Isn't it time to celebrate menstruation?

At the beginning of their bodies transition, young girls view their periods (menarche) as a negative change. Most girls at this point in their life are not educated or they haven’t had an open conversation about menstruation and what changes she would need to be aware of. These young women feel alone when going through this transition, as they experience menstruation alone not knowing what it meant. The positive self-image women need to have about menstruation is long overdue; it is a conversation that needs to happen in every young girl’s life before they get their period. 


Women to this day have felt disconnected from their bodies. Having to go through the first days of menstruation without knowing much about it. This misunderstanding of body changes leads to a negative self-image of oneself. Bleeding, cramping and feeling pain are the symptoms most young girls experience on their own, and they misunderstand why they are going through this natural change. The reaction behind this negative experience has been passed down from generation to generation. Most women don’t address these natural changes to young girls, and so preparing and teaching young girls about their changing bodies will allow a change in the stories of menstruation. 


How can we begin to celebrate menstruation? In a short answer, women can begin celebrating their menstruation by loving the body they have and reconnecting with it. Menstruation is a once in a lifetime transition from being a little girl and becoming a woman. It is a natural change happening in a girls life, and her body is working as it should to renew the womb. Therefore, having open conversation about this transition in a girl’s life will allow a safe space for support when it comes to this powerful, and important time. If we continue to see menstruation as a stigma, then it will continue to keep women from searching for support, and shame will rise above how women view their bodies. So, there needs to be change in the way menstruation is perceived. The societies we live in should celebrate and praise menstruation similar to how men’s circumcision is celebrated.

In Muslim and Jewish communities, male circumcision is celebrated for traditional and religious reasons. The celebrated procedure of circumcision is performed inside the home of the young boy. Men who are circumcised as a young adult or at the age of adolescence is represented as a transition from boyhood to manhood. Furthermore, in these celebrated ceremonies there are demonstrations of bravery and manhood to educate these young men about their responsibilities and duties as an adult.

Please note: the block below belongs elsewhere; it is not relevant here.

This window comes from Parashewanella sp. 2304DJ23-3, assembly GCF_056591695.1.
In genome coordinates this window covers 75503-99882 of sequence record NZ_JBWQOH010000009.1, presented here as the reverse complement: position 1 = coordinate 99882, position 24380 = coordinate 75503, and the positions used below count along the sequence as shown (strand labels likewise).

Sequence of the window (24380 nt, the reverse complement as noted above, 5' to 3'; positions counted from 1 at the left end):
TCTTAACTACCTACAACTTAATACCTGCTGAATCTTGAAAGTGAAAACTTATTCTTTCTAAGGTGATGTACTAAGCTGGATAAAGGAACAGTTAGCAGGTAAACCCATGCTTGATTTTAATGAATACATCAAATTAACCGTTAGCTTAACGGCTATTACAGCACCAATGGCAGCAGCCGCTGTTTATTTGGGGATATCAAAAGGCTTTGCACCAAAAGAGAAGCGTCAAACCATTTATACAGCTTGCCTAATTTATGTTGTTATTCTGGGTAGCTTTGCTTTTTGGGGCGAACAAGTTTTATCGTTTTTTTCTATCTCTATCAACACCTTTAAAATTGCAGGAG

Specifically, in Turkey there are traces of the Ottoman culture that left people to conduct these religious ceremonies as a party and feasts. It is also said that weddings and circumcision ceremonies are viewed as equal in importance in the social life of the Ottoman Palace. The boy who is to be circumcised is dressed in clothes that resemble a Sultan’s or King’s dress. 


Clearly, young men are being praised and celebrated for a surgical procedure that is decided by their parents who follow tradition and religion. This surgical procedure is one of the oldest, and it is still being done. Why aren’t women praised in a similar way? Women are menstruating to be able to have babies, not to fit a tradition or social norm. Women don’t have the same opportunity to choose whether to have a menstruation or not, so why aren’t they celebrated in the same manner as men? Women have to deal with menstruation much longer than men have to when they are surgically circumcised. Women menstruate every single month of the year, but they aren’t celebrated for enduring such pain or changes to her body. 


Women deserve to be celebrated from the time they get their menarche all the way through the stage of menopause. Menstruation does not have a voice in any society or religion. Women are shamed for their bodies’ natural change in most cases, but men do not face the same oppression and shame women have to. Women should be able to talk about their bodies openly, without judgement, and with celebration. Women need to feel as if they own their own bodies by being able to have the right to talk to other women about what is changing, what they need, and what their boundaries are. The rites of passage for women need to be celebrated when it comes to menstruation, so it can be understood and it can become normal to talk about with other women and even men.


His & Hers PMS Calendar on The Doctors TV show.